Mar 1

Technology in Criminal Defense Lawyers’ Trials

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Criminal defense lawyers are constantly trying to find ways to keep a jury’s attention during trials. In our technologically-saturated world, criminal defense lawyers are not utilizing technology to its fullest extent.

Our firm is using a program called TrialDirector during our jury trials. We, criminal defense lawyers, have used it in a Hennepin County Domestic Assault Strangulation (Felony) case, a Chisago County Criminal Sexual Conduct (Felony) case, and a federal jury trial where our client was accused of possession four pounds of pure cocaine and a loaded handgun.

Federal court is much better equipped for technology than State court. Federal courts have several screens in front of the jury, big monitors facing the gallery, a screen in front of each the judge, the witness, the attorneys, and the podium. Some of the screens are touch screens allowing for interactions with the displayed images. State courts, for the most part, still require us to bring our own projector, sometimes a screen, and too many cords to count. Still, each setting has been effective and incredibly persuasive before a jury.

“Movie-making is telling a story with the best technology at your disposal.” ~Tom Hanks

In our technology-centered world, the law is trying to keep up . . . emphasis on “trying.” United States Attorneys (federal prosecutors) and Federal Defenders seem to be at the forefront of this movement. State prosecutors and criminal defense lawyers rarely use technology and when they do it is a boring presentation using PowerPoint and bulleted lists. We have realized that when using an interactive program like TrialDirector, the jury instinctively is drawn to it. (We also quickly learned to utilize the blank screen feature. This resulted in the jurors and other people in the courtroom to refocus on us rather than the screens immediately when the screen when blank.)

Trial is essentially telling a story—leaving the ending completely in the hands of the jury. Explaining why the case was charged and why our client is not guilty. The story involves giving the jury a summary at the beginning, having witnesses explain bits and pieces through the trial, and explaining to the jury at the end why the story should end with a not-guilty verdict.

Programs like TrialDirector have given criminal defense lawyers a new way of telling the story . . . however too few criminal defense lawyers are taking advantage of the new technology. In fact, besides our firm, we are unaware of any private criminal defense lawyer in Minnesota currently using this technology.

With TrialDirector, we can input transcribed statements, documents, images, squad videos, and more. We can confront witnesses with previously-stated biases:

Trial Director Criminal Defense 1

Trial Director Criminal Defense 2

When an opposing witness is testifying, we can pull up previous statements and zoom in and highlight parts of the statement that contradict his current testimony. Or we can put two contradicting statements on the screen, highlight the discrepancy, and ask the witness to explain it—either way, he’s a liar and his lie is up in front of the jury in huge letters and vivid highlights.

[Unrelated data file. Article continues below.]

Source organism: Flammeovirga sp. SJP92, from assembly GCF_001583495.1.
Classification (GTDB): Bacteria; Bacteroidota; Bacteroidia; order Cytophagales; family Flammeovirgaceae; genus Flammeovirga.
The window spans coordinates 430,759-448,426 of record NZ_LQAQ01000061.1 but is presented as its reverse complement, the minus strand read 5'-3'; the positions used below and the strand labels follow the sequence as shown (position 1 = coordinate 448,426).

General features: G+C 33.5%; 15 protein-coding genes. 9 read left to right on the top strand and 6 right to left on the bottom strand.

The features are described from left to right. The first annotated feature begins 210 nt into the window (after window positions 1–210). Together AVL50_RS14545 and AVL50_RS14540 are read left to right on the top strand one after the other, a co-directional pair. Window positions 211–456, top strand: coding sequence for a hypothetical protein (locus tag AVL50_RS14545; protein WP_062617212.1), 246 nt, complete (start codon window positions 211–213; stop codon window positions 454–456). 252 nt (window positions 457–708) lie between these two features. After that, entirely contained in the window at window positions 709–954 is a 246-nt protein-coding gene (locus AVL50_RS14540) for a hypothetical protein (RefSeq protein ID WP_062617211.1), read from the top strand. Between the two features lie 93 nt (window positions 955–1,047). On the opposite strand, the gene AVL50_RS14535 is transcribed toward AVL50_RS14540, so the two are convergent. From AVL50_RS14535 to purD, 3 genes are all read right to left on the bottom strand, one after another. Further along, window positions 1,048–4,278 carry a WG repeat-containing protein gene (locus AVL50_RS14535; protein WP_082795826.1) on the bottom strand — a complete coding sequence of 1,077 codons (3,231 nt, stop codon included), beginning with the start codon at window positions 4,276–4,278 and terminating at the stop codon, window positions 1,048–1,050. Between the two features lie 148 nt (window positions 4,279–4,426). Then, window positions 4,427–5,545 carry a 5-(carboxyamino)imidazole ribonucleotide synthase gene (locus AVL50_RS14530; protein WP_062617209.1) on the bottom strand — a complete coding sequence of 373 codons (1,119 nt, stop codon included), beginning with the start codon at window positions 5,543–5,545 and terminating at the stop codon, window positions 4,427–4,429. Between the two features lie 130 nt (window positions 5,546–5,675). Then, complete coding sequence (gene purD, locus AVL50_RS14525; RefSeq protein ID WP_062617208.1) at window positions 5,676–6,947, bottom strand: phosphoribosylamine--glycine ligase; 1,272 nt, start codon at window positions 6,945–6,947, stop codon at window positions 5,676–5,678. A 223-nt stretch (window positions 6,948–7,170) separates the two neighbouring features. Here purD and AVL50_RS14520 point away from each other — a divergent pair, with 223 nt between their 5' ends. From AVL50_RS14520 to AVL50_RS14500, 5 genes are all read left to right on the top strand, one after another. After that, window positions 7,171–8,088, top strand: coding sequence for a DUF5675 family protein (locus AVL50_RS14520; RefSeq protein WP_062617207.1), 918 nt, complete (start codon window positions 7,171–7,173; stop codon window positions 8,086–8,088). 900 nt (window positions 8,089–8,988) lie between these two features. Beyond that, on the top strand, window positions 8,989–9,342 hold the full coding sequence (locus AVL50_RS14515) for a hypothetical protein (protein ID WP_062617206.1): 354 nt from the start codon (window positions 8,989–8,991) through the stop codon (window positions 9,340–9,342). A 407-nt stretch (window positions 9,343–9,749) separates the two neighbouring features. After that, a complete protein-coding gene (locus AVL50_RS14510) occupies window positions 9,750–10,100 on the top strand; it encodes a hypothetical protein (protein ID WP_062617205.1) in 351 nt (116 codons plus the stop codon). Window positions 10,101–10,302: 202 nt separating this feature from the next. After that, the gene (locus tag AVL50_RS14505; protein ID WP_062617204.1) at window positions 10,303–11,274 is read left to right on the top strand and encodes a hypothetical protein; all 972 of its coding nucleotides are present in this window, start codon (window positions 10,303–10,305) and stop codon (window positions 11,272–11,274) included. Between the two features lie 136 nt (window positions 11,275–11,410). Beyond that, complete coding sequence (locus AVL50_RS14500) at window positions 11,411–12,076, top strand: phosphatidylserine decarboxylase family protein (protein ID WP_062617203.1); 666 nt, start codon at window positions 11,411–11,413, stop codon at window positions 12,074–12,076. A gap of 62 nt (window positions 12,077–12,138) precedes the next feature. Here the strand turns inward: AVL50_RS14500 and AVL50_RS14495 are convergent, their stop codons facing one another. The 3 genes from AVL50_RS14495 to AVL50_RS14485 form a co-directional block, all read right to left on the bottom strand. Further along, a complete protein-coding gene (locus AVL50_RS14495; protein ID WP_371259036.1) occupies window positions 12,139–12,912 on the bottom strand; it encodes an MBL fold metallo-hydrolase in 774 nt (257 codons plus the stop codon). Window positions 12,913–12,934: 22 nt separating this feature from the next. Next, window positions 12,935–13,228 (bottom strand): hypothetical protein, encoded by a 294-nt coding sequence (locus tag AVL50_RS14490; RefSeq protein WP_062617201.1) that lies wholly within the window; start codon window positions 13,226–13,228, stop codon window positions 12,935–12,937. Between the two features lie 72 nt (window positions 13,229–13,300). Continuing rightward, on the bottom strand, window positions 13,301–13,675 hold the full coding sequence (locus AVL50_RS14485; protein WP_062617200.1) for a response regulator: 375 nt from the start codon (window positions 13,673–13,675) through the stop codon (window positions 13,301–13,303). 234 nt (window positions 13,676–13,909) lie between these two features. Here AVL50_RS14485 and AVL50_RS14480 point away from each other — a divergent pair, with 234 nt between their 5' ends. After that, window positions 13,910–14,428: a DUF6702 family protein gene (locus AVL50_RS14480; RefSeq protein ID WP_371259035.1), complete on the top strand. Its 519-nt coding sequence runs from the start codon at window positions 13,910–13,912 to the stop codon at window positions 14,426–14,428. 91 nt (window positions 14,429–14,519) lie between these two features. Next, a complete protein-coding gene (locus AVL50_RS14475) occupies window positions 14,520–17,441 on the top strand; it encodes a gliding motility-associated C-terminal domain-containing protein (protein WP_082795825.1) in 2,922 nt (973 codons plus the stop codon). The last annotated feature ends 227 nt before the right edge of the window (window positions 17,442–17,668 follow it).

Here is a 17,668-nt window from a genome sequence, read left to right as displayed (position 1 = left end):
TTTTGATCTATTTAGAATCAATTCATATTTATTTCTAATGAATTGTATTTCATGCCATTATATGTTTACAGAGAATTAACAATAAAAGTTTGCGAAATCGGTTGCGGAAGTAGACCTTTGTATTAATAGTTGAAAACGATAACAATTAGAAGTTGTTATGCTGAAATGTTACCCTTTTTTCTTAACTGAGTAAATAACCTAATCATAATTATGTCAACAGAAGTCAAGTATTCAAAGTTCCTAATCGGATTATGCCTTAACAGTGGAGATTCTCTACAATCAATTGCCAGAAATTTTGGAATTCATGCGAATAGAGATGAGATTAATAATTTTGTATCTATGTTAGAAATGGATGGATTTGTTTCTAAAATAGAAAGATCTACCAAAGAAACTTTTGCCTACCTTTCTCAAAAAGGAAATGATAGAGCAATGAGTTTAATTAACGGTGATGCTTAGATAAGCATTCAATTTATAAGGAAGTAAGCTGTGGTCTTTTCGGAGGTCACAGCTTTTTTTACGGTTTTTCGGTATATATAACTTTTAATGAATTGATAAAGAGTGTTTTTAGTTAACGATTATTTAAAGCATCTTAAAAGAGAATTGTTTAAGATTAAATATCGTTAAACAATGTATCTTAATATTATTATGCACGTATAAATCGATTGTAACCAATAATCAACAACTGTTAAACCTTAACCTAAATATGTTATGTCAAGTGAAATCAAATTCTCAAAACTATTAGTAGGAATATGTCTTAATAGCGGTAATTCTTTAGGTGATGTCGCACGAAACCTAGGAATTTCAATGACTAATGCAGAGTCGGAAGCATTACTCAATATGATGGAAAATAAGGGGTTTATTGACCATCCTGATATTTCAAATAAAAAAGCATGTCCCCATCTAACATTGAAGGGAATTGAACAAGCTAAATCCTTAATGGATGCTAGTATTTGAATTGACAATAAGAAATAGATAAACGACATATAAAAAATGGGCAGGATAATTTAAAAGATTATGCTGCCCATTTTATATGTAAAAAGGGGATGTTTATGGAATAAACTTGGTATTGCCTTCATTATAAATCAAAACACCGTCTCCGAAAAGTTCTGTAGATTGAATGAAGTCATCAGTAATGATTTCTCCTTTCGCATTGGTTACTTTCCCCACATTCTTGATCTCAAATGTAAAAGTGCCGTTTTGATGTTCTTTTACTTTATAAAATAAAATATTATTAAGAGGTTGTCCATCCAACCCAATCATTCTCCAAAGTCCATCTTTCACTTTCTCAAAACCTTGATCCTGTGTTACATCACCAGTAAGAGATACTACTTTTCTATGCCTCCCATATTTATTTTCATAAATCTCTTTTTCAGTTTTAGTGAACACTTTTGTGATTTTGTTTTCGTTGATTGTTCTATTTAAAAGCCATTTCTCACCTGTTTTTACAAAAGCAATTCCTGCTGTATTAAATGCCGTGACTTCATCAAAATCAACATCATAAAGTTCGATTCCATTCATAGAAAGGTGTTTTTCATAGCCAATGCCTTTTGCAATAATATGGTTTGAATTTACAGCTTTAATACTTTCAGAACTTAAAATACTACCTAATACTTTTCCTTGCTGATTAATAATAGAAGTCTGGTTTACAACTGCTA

Trial Director Criminal Defense 3

Using TrialDirector is an extremely effective way to destroy the witness’ credibility.

“Audience members are only concerned about the story, the concept, the bells and whistles and the noise that a popular film starts to make even before it’s popular. So audiences will not be drawn to technology; they’ll be drawn to the story. And I hope it always remains that way.” ~Steven Spielberg

There are limitations to TrialDirector. We have found that while technology can sometimes be invaluable, it can also be overkill or distracting. It is important to know when to use it and when to avoid it. Confronting an opposing witness with a conflicting former statement is much more persuasive when blown up and highlighted rather than simply read to him. The jury’s focus is on the screens and the conflicting statement (usually in our favor). It is more persuasive to see the statement printed and shown on the screens than hearing the criminal defense lawyer for the defendant read it out loud.

In other contexts, technology takes away from the most important part of the case: telling the story to get that not guilty verdict. We have found that the only times we, as criminal defense lawyers, really get to tell the story is during opening and closing statements. As much as we get to talk during our examinations of witnesses, the story comes from the witnesses. But when we get to tell the story, we need as few distractions as possible. Using a PowerPoint or TrialDirector takes away from our story.

“Technology is nothing. What’s important is that you have faith in people, that they’re basically good and smart, and if you give them tools, they’ll do wonderful things with them” ~Steve Jobs

When the trial is over, it is twelve individual human beings who make the determination. They do not take our trial program back into the jury deliberation room with them. They do not take our images we created. But it is hard to forget those images blown up on the screens, highlighting the witnesses’ contradicting statements. These are some of the tools going back with the jury. These are the tools they use to create the ending to the story. These are the tools we give to the jury to decide to end the story our way. And it has worked . . . over and over again. Not Guilty.

See PDF of this article here.